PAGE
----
An anniversary passed yesterday, the sixth year after the death of author, essayist, and journalist Christopher Hitchens. It’s not an event the Book Haven normally observes, but some in our circle do – mutual friend Steve Wasserman among them, and a few others who no doubt would raise a glass if they were here. The late poet and historian Robert Conquest (we’ve written about him here and here) was a close colleague.
Somewhere I saw a link for a radio discussion of the great Russian poet Anna Akhmatova. The interview is with the Irish journalist Mary Russell, one of her many fans, and it aired on RTE Europe. It’s here. Akhmatova’s protégé was Nobel poet Joseph Brodsky, who was drawn to her circle. He speaks for a few moments at the beginning of the clip, but to my ear the timber isn’t quite right, it sounds a bit tinny (and Russell calls him “Joe Brodsky,” which jars, because no one ever did).
Anwen Crawford‘s article in New Yorker, “The Letters of Sylvia Plath and the Transformation of the Poet’s Voice,” will be reassuring to many. Like the rest of us, Plath’s early work was “awful.” Moreover, her letters were boring. Now we know that for sure, thanks to the 1,300 or so pages of unexpurgated correspondence recently published in The Letters of Sylvia Plath Volume 1, 1940–1956, There’s lots about boys and studies and food, and much of it is dull.
Muck Rack makes it simple to find people, tweets, or articles that mention any name, keyword, company, hashtag etc. We've compiled this guide to help you make the most of your search.
Selecting a term
Start searching tweets, articles from media outlets, articles mentioned in tweets, journalists'
names, titles and bios with some suggested searches:
Companies or Topics (e.g. iPhone, Microsoft)
Phrases (e.g. "cloud computing") — use quotes to keep the terms together
Twitter handles (e.g. @username) — returns those who have mentioned or replied to
Names (e.g. "David Pogue")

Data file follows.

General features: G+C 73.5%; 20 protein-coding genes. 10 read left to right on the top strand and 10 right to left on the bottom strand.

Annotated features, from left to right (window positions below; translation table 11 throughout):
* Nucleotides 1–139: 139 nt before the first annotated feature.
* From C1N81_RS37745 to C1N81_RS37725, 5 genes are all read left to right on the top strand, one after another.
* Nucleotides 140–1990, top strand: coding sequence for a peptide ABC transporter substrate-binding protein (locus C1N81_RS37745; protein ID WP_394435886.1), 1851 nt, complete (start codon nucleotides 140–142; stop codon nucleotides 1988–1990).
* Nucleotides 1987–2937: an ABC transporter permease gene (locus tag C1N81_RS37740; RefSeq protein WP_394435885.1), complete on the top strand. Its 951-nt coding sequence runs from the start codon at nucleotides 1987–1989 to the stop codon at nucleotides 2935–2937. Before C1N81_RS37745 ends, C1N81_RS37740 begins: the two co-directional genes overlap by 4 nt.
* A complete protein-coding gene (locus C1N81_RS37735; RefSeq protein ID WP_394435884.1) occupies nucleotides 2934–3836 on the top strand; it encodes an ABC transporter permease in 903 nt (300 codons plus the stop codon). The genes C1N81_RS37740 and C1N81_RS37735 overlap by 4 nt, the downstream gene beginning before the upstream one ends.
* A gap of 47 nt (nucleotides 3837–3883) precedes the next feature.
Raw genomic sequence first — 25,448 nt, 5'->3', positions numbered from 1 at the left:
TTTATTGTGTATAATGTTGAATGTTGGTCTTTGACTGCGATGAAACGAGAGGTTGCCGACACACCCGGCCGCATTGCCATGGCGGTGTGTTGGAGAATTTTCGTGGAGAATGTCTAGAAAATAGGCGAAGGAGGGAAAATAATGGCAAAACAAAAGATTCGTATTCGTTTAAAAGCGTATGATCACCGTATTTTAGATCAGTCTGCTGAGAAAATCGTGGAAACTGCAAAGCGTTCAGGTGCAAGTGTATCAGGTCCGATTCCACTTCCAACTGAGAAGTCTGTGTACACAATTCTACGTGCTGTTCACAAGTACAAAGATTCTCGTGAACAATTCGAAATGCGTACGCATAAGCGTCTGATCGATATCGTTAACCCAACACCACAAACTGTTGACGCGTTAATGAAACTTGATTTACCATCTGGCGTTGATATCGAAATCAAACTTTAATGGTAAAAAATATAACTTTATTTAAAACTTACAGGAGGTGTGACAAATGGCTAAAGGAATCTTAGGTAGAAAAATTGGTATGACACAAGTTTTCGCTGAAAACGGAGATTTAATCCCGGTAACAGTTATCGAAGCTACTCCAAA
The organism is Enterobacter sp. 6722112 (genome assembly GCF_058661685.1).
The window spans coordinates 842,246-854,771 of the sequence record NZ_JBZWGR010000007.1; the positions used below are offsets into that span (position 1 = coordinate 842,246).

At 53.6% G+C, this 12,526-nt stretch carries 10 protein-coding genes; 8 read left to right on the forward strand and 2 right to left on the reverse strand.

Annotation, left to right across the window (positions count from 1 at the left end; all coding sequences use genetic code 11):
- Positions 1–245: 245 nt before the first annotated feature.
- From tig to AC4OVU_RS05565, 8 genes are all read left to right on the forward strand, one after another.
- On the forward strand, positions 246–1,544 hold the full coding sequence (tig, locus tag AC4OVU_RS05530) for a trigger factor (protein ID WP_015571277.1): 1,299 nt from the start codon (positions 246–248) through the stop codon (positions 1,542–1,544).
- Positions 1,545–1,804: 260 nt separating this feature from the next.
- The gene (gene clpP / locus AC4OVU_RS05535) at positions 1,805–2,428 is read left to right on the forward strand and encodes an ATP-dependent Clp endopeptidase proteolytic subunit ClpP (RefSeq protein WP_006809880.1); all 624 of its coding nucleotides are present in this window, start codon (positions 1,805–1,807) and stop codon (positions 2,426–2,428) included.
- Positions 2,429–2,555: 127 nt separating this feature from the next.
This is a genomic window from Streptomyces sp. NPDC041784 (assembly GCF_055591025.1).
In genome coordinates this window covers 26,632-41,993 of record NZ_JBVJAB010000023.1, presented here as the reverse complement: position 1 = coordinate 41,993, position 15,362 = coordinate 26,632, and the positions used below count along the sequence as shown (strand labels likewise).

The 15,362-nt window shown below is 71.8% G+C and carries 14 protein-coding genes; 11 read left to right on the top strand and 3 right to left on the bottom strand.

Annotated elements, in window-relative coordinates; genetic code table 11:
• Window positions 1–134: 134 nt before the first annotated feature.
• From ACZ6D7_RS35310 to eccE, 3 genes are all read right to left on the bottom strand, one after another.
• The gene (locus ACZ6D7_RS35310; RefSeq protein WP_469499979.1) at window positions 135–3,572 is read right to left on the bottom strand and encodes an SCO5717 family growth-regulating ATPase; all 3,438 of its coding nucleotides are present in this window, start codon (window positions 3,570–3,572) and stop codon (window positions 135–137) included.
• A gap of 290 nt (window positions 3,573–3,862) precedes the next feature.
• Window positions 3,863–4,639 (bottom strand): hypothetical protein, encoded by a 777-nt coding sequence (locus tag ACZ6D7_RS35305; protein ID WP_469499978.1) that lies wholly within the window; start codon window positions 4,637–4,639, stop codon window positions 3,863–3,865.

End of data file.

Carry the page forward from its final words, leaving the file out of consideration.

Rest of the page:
Hashtags (e.g. #sxsw, #london2012)
Bio details (e.g. vegan, Olympics, father)
Muck Rack's Advanced Search allows for many boolean operators.
Find results that mention multiple specified terms, use AND or
+. For example, ensure each result contains both Elon Musk and Mark Zuckerberg by
searching Musk AND Zuckerberg or Musk + Zuckerberg.
Use the operators OR or , to broaden your search when you'd like either of
multiple terms to appear in results. (This is the default behavior of our search when no operators
are used). For example, results will contain either cake or cookie by searching cake OR cookie or cake,cookie
Use NOT or - to subtract results from your search. For
example, searching Disney will yield results about the Walt Disney Company as well as Walt Disney
World Resort. To exclude mentions of Disney World, search for Disney -World or Disney
When using one of these operators with a phrase, enclose it in quotation marks. For example, you can
find results about smartphones excluding Apple's iPhone 4S by searching smartphone -"iPhone
Exact case matching or punctuation
If you're searching for a brand name or keyword that relies on specific punctuation marks or capitalization, you can
find results that match your exact query by adding matchcase: before the keyword you're searching for, like matchcase:E*TRADE .
Use parentheses to separate multiple
boolean phrases. For example, to find journalists talking about having fun in Disney World or
Disneyland, search for ("disney world" OR disneyland) AND fun.
An asterisk can be used to search for any variation of a root word truncated by the asterisk. For example, searching for admin* will return results for administrator, administration, administer, administered, etc.
A near operator is an AND operator where you can control the distance between the words. You can vary the distance the near operation uses by adding a forward slash and number (between 0-99) such as strawberries NEAR/10 "whipped cream", which means the strawberries must exist within 10 words of "whipped cream".